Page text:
Now onto his latest album release:
When you drop your release on the same day as projects by Kendrick Lamar & Talib Kweli/Styles P, you have some serious competition in getting it noticed. All you can do is put out an album worth noticing. Avarice has done this by following up his “Words And Sounds” EP, released earlier this year, with “When Pawns Become Kings”.

Sometimes, if something is worth doing then it’s worth doing yourself. As Avarice explained to me he had to take this route when releasing the album. All the efforts reward any listener & should reward the artist.

When describing the general sound, the words “Jazzy” & “Boom-Bap” instantly spring to mind. On first listening I detected particular concept to the album, although mentions to subject matters such as racism, police brutality, poor vocal deliver of some rappers & of course, the vocal skills of the artist himself often appear in the lyrics. Then, after continuous rotation, it becomes clearer. It’s all about overcoming your struggles & the constant strive to do so.

For me this is an album strictly for the hardcore Hip Hop heads to bump loudly. No gimmicks, no preaching, just non-stop lyrical gymnastics. Some rappers attempt to spit 10 or more words in every bar & fail miserably. Not so with Avarice. Also, many a time he never pauses for breath when he raps & does so with ease. Clearly the man has no time for simplistic words & delivery, unlike the “Mumble Rap” that dominates the commercial airwaves.

High profile guest features give a boost to you as an artist. On this album it’s provided by Ras Kass on the track “96​ (​Quadriplegic Centipedes)”. You wouldn’t expect anything less than vocal excellence from the LA legend, but Avarice is equally adept verbally as he yet again proves.

Avarice
When Pawns Become Kings
When Pawns Become Kings
Avaricemuzic
Directed by: Zenith

The title track in my opinion should always be the standout joint, so I guess that’s why it got the visual treatment.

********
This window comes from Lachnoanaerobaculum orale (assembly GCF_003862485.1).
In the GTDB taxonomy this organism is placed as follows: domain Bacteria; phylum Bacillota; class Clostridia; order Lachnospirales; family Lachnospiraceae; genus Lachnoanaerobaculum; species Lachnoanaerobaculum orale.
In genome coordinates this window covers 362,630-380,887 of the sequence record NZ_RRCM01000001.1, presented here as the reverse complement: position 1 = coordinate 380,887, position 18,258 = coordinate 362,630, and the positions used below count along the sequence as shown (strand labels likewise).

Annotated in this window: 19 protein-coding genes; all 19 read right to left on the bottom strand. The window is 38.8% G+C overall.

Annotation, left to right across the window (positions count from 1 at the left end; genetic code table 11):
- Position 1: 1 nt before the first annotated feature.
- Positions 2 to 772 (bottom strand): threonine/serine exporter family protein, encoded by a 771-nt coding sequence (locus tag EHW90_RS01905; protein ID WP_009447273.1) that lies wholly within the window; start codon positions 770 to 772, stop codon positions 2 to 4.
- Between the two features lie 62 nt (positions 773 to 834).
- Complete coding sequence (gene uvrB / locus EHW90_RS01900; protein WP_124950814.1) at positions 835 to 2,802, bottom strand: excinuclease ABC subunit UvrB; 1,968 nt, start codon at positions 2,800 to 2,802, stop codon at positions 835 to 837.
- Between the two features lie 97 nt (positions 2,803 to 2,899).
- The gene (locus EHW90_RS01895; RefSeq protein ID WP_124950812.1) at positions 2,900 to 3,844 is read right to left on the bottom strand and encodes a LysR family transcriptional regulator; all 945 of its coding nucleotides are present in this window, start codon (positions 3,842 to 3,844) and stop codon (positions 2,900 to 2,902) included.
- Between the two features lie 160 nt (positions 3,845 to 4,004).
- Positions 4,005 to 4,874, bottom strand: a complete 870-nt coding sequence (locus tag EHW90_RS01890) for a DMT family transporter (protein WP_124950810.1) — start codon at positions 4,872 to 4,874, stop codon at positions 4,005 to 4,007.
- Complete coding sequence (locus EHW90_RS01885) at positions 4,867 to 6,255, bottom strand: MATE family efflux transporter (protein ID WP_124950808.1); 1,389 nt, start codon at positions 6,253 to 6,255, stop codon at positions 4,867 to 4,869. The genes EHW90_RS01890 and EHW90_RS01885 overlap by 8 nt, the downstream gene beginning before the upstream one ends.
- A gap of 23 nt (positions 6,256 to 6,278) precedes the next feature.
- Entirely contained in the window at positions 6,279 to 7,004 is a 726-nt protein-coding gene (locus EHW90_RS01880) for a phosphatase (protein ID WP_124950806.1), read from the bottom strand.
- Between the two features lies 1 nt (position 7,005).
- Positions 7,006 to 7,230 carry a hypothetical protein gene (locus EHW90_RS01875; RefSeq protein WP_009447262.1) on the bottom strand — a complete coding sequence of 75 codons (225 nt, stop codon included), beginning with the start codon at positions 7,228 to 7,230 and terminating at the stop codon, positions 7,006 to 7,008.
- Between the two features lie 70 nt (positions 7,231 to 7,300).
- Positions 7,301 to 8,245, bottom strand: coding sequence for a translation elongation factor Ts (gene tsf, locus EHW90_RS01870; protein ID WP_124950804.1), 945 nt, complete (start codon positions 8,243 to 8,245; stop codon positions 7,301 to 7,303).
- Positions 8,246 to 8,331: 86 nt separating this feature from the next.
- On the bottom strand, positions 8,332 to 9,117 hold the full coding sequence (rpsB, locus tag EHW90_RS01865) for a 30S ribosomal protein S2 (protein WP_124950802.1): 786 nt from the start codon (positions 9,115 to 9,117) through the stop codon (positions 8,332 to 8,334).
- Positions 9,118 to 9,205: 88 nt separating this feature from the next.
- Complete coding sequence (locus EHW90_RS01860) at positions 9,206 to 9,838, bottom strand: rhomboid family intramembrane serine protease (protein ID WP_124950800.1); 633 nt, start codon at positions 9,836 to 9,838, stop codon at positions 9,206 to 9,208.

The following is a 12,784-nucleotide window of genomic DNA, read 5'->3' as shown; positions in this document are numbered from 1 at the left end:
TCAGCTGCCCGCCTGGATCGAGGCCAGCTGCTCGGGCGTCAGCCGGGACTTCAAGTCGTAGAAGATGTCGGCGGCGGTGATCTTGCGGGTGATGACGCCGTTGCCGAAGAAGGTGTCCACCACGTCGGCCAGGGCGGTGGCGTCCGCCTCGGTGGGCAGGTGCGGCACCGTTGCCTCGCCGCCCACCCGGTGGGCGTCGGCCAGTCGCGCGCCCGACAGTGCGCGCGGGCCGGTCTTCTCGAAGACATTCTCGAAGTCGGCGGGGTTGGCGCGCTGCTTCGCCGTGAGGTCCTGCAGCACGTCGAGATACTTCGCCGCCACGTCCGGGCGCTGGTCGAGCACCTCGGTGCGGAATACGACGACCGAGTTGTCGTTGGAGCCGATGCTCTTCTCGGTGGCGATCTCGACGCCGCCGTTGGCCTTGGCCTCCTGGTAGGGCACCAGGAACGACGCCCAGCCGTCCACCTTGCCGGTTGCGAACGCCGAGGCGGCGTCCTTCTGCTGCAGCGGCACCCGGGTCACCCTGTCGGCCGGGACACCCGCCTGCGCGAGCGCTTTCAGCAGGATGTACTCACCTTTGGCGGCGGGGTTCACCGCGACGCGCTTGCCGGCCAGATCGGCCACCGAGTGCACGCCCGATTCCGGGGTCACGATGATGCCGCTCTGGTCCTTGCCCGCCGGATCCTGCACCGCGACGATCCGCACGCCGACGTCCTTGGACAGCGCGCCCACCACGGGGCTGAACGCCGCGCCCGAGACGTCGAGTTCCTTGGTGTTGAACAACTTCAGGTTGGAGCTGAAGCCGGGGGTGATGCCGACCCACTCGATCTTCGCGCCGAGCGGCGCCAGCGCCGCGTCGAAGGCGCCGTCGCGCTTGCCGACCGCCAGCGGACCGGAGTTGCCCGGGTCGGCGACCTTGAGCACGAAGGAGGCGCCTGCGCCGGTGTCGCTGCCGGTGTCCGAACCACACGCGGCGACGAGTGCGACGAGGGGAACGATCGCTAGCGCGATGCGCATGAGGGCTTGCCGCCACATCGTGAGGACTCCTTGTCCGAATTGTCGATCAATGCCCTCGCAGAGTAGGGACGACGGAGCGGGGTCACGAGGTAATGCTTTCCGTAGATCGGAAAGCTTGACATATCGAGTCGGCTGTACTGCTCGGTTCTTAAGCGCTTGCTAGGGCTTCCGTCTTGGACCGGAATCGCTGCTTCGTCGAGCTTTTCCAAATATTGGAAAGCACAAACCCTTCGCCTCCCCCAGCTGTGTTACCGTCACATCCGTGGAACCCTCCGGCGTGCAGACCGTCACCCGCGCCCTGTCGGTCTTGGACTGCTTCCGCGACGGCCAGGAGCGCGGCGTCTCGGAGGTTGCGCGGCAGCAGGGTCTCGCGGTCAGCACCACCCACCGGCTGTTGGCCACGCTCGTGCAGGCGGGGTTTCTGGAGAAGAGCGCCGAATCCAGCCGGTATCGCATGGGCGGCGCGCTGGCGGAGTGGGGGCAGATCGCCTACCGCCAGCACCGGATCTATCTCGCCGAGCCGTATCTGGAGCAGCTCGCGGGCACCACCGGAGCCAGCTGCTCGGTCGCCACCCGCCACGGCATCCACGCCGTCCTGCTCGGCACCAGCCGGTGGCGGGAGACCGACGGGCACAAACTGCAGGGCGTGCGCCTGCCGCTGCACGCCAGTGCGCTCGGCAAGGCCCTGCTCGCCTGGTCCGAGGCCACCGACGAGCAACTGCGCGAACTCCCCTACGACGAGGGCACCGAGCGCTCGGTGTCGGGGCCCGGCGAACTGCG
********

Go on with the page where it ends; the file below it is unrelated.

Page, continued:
You can totally appreciate the concept & the album’s title after watching. No frill, just pure feeling & if you get that feeling too after listening, you’ll feel like Avarice does as well, like a King!!!

Peace.
(Rashad Unique)

Preview the “When Pawns Become Kings” album here

Visit Avarice @ Twitter here
Visit Avarice @ Bandcamp here
Visit Avarice @ Facebook here

Kasim Allah – R.O.T.G.E. (Return Of The God Emcee)

Album Review

Kasim Allah
R.O.T.G.E. (Return Of The God Emcee)
Sandy’s House Entertainment/Right & Exact Entertainment
Release date: March 17th 2017

Us Hip Hop purists feel that the artform is in a stage of Emergency. No fear, the God Kasim Allah from Now Rule (New Rochelle, N.Y.) has come to the rescue & “R.O.T.G.E. (Return Of The God Emcee)” is his panacea.

A blend of social commentary, rhyme skills & attack on the wack elements of Hip Hop are delivered in Kasim’s trademark monotone voice, backed by thumping beats that are all tightly produced & varying in style.

The intro of the opening track “Call Me Dat” at first leaves you thinking “What the f*ck is goin’ on?” “Is this gonna be some trap sh*t?” Naah! Don’t be fooled, it’s a smokescreen. The old school drums soon kick in with a rhyming style that complements.

Kasim’s love for Hip Hop is evident, that’s why he !”Can’t leave rap alone” therefore “The Game Needs Me”. It’s a history lesson of the artform that goes back & forth through the good & the bad of it all over the years. The production is bouncy & swirls around the eardrums Golden Era style. Pure listening pleasure.

The title of the track speaks for itself: “Hip Hop Is Black” let the facts stand clear. Again, more lyrical assessment of the game according to Kasim Allah.